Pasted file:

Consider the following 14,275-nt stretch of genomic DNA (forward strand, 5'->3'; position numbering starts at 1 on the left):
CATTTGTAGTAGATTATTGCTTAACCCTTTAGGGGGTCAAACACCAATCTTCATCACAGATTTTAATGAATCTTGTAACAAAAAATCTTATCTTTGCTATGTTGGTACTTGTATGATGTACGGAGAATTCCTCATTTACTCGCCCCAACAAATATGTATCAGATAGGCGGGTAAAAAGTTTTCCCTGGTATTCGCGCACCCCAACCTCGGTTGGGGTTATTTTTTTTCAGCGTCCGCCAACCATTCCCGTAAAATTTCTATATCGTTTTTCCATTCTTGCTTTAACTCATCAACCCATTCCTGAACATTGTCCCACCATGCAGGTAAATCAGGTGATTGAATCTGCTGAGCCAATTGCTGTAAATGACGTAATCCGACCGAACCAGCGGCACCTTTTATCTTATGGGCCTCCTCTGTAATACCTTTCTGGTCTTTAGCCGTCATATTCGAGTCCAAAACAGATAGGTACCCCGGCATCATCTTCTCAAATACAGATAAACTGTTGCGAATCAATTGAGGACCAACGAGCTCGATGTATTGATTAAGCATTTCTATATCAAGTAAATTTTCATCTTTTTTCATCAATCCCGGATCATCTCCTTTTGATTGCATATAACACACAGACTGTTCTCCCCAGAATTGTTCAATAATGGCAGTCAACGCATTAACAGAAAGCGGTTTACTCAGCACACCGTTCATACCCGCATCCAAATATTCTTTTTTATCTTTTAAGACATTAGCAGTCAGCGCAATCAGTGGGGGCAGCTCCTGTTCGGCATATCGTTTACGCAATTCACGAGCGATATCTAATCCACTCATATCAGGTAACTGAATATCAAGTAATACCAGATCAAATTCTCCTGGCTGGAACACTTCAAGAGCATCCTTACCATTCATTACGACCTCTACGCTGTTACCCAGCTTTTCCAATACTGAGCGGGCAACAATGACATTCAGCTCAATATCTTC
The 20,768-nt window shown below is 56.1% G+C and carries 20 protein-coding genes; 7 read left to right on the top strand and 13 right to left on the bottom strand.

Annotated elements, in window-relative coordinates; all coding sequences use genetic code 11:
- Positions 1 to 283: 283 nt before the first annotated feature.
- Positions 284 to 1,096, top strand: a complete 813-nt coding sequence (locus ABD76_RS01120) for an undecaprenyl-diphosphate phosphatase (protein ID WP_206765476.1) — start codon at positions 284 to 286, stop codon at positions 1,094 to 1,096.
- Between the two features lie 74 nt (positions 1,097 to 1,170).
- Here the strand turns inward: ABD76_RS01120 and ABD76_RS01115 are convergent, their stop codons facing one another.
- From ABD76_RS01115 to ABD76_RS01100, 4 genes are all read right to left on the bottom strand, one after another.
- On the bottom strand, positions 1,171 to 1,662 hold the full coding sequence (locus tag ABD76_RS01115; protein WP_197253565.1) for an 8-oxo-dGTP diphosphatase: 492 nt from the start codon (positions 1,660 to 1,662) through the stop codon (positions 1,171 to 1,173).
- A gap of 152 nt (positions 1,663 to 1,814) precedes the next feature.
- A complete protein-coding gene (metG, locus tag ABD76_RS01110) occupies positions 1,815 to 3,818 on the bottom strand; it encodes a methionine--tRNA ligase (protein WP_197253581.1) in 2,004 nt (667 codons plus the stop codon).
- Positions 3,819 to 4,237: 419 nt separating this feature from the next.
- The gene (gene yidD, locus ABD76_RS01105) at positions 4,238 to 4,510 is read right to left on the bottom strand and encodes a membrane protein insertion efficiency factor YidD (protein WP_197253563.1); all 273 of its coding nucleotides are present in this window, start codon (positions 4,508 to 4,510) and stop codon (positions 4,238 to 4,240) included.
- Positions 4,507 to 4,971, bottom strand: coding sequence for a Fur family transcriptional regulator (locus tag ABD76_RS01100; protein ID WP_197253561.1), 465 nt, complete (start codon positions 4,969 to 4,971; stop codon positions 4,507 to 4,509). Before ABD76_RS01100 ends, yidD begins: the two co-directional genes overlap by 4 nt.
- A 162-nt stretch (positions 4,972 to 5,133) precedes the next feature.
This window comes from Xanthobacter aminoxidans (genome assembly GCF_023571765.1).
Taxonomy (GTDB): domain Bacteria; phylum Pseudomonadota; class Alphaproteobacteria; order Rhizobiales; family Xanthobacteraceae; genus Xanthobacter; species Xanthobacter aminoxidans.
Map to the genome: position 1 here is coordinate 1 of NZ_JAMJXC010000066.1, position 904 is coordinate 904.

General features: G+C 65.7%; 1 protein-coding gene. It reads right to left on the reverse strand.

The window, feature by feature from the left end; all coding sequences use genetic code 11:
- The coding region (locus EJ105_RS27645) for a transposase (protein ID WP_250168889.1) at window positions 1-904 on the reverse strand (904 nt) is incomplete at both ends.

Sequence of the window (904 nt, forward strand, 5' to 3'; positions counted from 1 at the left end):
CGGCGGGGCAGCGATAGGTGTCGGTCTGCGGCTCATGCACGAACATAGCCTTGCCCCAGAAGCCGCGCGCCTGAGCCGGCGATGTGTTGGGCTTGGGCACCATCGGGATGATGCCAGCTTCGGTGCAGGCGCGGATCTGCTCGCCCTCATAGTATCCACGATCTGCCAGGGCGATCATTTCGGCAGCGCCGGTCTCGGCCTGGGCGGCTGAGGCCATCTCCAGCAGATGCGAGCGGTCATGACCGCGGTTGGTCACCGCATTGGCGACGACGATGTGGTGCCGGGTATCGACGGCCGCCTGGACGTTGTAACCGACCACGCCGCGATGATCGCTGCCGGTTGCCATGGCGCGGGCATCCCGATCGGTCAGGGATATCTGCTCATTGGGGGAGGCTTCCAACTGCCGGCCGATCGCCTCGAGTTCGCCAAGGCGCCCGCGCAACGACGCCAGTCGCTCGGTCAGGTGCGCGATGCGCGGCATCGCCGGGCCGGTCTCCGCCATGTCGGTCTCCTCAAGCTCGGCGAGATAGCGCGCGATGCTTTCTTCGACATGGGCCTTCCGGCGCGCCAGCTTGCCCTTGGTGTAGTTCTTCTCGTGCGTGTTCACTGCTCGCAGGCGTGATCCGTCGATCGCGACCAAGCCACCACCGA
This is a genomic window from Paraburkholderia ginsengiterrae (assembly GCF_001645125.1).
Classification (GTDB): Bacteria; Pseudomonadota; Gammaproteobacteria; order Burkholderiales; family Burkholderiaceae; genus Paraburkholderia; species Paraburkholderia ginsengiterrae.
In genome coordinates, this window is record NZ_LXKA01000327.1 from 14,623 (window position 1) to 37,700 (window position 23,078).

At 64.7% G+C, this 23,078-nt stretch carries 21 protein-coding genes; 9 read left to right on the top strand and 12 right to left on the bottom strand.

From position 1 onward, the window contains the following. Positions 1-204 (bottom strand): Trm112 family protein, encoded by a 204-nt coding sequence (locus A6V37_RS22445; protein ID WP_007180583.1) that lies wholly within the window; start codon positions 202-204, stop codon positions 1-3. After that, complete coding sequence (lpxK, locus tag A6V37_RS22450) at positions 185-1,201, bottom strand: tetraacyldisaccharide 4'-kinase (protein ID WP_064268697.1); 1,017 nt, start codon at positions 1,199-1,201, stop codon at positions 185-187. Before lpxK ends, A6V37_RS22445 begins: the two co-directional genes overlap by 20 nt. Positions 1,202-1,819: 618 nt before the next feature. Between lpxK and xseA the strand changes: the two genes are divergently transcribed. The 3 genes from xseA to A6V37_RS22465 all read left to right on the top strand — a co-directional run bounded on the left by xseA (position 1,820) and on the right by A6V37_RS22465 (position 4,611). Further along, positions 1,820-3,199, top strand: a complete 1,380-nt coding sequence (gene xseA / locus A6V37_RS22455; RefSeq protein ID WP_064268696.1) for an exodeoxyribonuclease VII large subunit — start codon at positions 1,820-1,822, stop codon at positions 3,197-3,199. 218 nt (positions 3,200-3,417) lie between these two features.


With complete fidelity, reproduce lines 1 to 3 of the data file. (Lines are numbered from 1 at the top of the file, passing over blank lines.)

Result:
Consider the following 14,275-nt stretch of genomic DNA (forward strand, 5'->3'; position numbering starts at 1 on the left):
CATTTGTAGTAGATTATTGCTTAACCCTTTAGGGGGTCAAACACCAATCTTCATCACAGATTTTAATGAATCTTGTAACAAAAAATCTTATCTTTGCTATGTTGGTACTTGTATGATGTACGGAGAATTCCTCATTTACTCGCCCCAACAAATATGTATCAGATAGGCGGGTAAAAAGTTTTCCCTGGTATTCGCGCACCCCAACCTCGGTTGGGGTTATTTTTTTTCAGCGTCCGCCAACCATTCCCGTAAAATTTCTATATCGTTTTTCCATTCTTGCTTTAACTCATCAACCCATTCCTGAACATTGTCCCACCATGCAGGTAAATCAGGTGATTGAATCTGCTGAGCCAATTGCTGTAAATGACGTAATCCGACCGAACCAGCGGCACCTTTTATCTTATGGGCCTCCTCTGTAATACCTTTCTGGTCTTTAGCCGTCATATTCGAGTCCAAAACAGATAGGTACCCCGGCATCATCTTCTCAAATACAGATAAACTGTTGCGAATCAATTGAGGACCAACGAGCTCGATGTATTGATTAAGCATTTCTATATCAAGTAAATTTTCATCTTTTTTCATCAATCCCGGATCATCTCCTTTTGATTGCATATAACACACAGACTGTTCTCCCCAGAATTGTTCAATAATGGCAGTCAACGCATTAACAGAAAGCGGTTTACTCAGCACACCGTTCATACCCGCATCCAAATATTCTTTTTTATCTTTTAAGACATTAGCAGTCAGCGCAATCAGTGGGGGCAGCTCCTGTTCGGCATATCGTTTACGCAATTCACGAGCGATATCTAATCCACTCATATCAGGTAACTGAATATCAAGTAATACCAGATCAAATTCTCCTGGCTGGAACACTTCAAGAGCATCCTTACCATTCATTACGACCTCTACGCTGTTACCCAGCTTTTCCAATACTGAGCGGGCAACAATGACATTCAGCTCAATATCTTC
The 20,768-nt window shown below is 56.1% G+C and carries 20 protein-coding genes; 7 read left to right on the top strand and 13 right to left on the bottom strand.